Educators are currently in especially high demand, but fewer and fewer high school graduates want to become teachers, a new report finds.
The number and percentage of high school graduates reporting they are interested in pursuing education majors dropped from 7 percent in 2010 to 5 percent in 2014, according to a report released this week from ACT Inc. The report is based on a survey of 1.85 million 2014 high school graduates who took the ACT college entrance exam.
The graphic below, from the report, demonstrates this drop in interest.
Teens' disinterest in teaching is problematic, the report suggests, given that the number of elementary and secondary school teaching positions is expected to grow by 14 percent between 2010 and 2021.
“The drop in the number of our young people who want to become an educator is truly alarming,” ACT President Jon Erickson said in a press release. “Unless something changes quickly, the supply of new teachers may not meet the future demand.”
ACT test-takers who said they were interested in going into education tended to have lower than average test scores. The report recommends improving teacher benefits to help attract high-achieving students to the field, and encouraged colleges and universities to suggest education to top-performing students who haven't declared a major.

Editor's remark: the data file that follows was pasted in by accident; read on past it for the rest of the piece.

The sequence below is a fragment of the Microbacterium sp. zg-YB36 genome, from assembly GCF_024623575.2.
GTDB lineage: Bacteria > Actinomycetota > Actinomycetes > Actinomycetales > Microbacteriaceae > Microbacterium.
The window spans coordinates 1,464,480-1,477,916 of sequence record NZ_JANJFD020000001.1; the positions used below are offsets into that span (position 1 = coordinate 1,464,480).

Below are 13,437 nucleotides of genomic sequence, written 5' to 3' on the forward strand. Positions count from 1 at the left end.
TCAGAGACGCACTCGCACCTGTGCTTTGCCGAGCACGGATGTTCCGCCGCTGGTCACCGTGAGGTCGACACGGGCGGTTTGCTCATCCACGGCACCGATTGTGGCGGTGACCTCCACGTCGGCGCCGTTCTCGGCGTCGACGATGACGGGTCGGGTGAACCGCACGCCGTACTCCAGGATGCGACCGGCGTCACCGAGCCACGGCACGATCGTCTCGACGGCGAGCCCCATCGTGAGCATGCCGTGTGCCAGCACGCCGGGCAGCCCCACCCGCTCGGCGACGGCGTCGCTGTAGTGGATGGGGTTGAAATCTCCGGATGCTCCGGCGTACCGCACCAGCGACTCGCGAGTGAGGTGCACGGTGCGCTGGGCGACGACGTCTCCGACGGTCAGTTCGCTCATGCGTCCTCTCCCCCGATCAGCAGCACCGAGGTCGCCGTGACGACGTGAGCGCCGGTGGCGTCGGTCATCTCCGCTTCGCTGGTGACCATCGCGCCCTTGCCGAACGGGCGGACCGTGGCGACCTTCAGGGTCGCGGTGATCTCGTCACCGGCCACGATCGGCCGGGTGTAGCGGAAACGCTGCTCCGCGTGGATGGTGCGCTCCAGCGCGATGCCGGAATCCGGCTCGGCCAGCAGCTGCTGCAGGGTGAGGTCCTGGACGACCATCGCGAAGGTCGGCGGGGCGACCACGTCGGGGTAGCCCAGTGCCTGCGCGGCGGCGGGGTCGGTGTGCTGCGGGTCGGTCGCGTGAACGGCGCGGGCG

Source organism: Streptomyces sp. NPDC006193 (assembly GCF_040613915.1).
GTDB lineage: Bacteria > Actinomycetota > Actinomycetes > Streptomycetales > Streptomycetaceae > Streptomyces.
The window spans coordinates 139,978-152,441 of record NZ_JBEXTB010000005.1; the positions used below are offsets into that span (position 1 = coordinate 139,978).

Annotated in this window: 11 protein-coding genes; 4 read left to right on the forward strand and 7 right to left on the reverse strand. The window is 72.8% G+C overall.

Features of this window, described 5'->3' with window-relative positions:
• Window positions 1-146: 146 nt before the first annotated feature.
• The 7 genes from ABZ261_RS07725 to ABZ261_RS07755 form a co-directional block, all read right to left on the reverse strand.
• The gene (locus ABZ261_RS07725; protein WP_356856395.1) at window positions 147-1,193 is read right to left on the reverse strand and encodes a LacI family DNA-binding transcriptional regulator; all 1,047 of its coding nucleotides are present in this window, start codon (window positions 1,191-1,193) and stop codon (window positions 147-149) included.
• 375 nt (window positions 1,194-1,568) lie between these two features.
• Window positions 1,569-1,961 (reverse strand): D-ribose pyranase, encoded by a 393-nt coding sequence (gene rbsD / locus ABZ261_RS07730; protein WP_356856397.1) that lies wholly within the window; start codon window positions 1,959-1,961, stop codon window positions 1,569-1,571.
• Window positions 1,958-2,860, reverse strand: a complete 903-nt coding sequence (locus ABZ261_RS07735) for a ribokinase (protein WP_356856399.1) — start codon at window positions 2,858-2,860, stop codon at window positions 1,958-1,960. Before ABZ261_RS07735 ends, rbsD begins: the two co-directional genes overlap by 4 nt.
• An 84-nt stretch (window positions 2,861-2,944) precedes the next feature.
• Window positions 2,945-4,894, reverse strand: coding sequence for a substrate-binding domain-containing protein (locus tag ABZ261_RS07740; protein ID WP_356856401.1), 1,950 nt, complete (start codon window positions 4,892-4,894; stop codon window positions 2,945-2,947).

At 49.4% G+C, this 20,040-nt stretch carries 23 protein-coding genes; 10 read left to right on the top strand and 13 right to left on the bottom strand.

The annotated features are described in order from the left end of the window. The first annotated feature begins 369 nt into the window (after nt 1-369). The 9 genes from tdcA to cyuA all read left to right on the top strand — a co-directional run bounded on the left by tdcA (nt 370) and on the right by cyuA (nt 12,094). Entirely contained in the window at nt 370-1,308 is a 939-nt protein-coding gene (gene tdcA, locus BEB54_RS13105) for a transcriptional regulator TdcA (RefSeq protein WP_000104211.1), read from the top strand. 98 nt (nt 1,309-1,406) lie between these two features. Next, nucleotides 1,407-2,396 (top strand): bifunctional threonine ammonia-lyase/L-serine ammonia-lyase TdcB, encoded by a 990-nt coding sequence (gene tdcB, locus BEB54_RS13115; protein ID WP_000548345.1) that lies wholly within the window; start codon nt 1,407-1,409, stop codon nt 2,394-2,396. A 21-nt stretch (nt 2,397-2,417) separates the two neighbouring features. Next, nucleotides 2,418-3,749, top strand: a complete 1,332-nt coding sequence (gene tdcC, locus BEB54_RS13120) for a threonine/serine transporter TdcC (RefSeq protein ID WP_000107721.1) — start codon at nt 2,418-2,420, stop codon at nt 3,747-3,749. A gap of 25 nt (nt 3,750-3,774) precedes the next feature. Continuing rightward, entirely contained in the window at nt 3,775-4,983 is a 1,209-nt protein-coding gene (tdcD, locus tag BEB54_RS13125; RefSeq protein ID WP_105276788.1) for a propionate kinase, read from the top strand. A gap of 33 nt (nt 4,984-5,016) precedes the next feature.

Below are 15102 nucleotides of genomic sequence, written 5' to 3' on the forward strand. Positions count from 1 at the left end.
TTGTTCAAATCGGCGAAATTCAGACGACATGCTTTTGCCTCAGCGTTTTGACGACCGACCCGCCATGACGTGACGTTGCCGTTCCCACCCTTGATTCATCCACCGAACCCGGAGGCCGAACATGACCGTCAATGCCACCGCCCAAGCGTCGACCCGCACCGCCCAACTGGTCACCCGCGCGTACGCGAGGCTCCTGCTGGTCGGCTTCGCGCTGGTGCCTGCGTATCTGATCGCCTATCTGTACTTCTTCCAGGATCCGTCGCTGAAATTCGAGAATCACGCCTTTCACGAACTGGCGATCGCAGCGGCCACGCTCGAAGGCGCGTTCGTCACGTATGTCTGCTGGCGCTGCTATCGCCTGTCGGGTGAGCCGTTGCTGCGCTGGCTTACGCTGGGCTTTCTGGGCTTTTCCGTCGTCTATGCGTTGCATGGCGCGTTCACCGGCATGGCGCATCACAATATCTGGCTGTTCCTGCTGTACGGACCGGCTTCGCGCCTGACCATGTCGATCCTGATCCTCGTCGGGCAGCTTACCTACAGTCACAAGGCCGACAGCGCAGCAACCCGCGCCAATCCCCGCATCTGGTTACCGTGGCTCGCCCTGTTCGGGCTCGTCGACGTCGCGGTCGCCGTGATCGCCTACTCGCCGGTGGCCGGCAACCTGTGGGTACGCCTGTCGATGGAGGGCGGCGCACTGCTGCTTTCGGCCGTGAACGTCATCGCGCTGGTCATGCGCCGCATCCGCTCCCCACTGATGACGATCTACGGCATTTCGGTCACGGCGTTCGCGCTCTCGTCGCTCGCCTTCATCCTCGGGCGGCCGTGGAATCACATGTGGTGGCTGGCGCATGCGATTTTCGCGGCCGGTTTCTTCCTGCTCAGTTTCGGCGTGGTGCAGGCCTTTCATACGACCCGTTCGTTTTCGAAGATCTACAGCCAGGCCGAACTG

“We must be concerned not only with increasing the overall number of students who plan to become educators but also with attracting more of the best and brightest students to the field," Erickson noted in the release.
The report does not explore why fewer high school graduates are interested in pursuing careers in education.
In light of these discouraging results, we asked educators on Twitter why they're happy with their jobs and why they might advise their students to follow their career paths. Here is some of what they told us:
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